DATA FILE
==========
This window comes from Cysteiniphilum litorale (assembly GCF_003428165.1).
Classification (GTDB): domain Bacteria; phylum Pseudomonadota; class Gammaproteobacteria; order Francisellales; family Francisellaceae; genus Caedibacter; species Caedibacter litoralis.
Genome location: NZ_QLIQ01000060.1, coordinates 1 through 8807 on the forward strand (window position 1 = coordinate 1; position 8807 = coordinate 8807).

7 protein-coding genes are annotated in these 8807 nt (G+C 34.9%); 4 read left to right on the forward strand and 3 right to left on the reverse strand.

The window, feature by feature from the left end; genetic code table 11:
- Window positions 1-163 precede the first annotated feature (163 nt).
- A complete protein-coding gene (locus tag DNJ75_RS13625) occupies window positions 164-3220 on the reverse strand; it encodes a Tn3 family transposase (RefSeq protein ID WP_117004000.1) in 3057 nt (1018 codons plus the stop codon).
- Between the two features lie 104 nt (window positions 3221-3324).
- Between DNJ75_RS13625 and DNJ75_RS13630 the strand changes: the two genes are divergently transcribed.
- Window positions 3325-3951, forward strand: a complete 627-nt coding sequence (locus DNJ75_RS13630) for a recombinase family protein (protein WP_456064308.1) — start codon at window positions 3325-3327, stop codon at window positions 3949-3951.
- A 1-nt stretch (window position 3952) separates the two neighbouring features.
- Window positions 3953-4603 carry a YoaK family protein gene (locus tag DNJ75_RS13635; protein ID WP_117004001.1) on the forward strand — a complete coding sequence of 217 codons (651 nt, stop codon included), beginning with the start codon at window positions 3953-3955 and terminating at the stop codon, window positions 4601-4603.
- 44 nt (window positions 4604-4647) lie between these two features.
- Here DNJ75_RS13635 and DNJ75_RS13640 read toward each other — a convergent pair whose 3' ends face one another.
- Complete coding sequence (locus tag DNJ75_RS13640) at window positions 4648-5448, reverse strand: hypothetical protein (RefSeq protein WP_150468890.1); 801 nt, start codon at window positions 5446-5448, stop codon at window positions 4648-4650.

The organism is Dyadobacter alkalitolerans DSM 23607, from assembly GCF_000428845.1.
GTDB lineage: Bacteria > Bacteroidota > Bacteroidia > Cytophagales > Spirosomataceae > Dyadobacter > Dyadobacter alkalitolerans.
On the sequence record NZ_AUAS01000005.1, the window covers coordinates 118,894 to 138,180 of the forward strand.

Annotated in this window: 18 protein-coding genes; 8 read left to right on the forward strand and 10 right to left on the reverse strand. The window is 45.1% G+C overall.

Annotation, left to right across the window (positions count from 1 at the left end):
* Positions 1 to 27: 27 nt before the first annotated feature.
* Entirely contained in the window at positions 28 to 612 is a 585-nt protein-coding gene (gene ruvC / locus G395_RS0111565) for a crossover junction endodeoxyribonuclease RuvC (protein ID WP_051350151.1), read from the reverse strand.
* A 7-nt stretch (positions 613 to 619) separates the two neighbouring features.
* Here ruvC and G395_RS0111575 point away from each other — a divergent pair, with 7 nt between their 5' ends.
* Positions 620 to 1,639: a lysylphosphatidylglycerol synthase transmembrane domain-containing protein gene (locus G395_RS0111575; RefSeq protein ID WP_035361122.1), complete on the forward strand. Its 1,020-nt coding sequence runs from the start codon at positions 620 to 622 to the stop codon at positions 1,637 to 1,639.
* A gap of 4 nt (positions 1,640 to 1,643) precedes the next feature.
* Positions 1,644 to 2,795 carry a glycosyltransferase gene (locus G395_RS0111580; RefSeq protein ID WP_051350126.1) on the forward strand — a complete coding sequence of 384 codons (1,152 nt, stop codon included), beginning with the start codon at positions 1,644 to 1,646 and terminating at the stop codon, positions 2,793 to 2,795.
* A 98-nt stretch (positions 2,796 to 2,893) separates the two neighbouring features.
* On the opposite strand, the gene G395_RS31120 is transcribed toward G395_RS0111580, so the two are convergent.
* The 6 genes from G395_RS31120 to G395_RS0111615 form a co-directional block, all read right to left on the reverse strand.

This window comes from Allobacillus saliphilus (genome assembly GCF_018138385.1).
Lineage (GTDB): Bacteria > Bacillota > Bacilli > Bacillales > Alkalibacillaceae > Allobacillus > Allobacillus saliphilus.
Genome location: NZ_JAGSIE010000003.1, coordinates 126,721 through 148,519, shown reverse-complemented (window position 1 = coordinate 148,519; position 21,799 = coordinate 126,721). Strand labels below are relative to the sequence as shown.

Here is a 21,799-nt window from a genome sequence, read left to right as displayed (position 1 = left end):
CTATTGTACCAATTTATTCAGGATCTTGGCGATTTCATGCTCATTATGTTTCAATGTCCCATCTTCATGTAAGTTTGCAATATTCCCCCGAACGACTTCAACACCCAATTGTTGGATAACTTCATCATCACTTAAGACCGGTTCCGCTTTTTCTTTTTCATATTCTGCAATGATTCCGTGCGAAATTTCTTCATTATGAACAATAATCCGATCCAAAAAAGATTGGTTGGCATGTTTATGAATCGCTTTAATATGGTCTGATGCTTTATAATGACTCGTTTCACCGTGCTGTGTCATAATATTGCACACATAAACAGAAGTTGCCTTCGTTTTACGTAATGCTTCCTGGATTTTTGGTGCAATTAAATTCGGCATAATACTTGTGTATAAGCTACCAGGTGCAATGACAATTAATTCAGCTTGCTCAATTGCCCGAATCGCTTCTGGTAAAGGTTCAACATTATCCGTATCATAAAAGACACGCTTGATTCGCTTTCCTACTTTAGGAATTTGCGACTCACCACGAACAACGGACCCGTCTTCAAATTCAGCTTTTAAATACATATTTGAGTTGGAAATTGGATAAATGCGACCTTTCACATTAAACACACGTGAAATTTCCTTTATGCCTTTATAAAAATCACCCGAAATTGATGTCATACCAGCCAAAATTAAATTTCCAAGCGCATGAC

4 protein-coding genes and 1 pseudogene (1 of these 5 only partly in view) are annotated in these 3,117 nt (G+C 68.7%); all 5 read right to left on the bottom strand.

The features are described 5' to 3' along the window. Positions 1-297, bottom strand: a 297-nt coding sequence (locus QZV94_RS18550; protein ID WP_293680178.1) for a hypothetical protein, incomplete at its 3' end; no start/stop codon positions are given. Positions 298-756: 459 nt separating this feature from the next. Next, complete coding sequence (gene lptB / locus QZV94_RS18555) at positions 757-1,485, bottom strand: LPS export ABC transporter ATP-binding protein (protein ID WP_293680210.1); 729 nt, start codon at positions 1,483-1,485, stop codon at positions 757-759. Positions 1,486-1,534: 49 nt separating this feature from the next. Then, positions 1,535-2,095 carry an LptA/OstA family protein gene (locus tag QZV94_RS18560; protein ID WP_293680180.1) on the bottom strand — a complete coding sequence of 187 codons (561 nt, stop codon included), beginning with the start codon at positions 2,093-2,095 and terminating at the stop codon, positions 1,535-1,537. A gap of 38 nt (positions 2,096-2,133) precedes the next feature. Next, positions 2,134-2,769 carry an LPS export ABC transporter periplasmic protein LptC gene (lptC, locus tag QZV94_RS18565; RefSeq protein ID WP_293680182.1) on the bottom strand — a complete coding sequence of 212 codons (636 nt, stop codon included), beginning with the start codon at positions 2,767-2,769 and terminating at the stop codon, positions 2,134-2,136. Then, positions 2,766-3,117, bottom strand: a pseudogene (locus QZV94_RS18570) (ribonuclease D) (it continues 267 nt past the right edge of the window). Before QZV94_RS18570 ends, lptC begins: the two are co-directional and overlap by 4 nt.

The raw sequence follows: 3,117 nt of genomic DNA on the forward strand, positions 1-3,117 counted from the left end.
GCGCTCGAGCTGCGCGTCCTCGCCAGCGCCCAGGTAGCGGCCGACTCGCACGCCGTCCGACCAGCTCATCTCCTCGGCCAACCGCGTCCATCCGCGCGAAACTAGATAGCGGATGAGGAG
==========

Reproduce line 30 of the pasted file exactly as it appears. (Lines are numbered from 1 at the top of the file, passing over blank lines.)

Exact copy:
* The 6 genes from G395_RS31120 to G395_RS0111615 form a co-directional block, all read right to left on the reverse strand.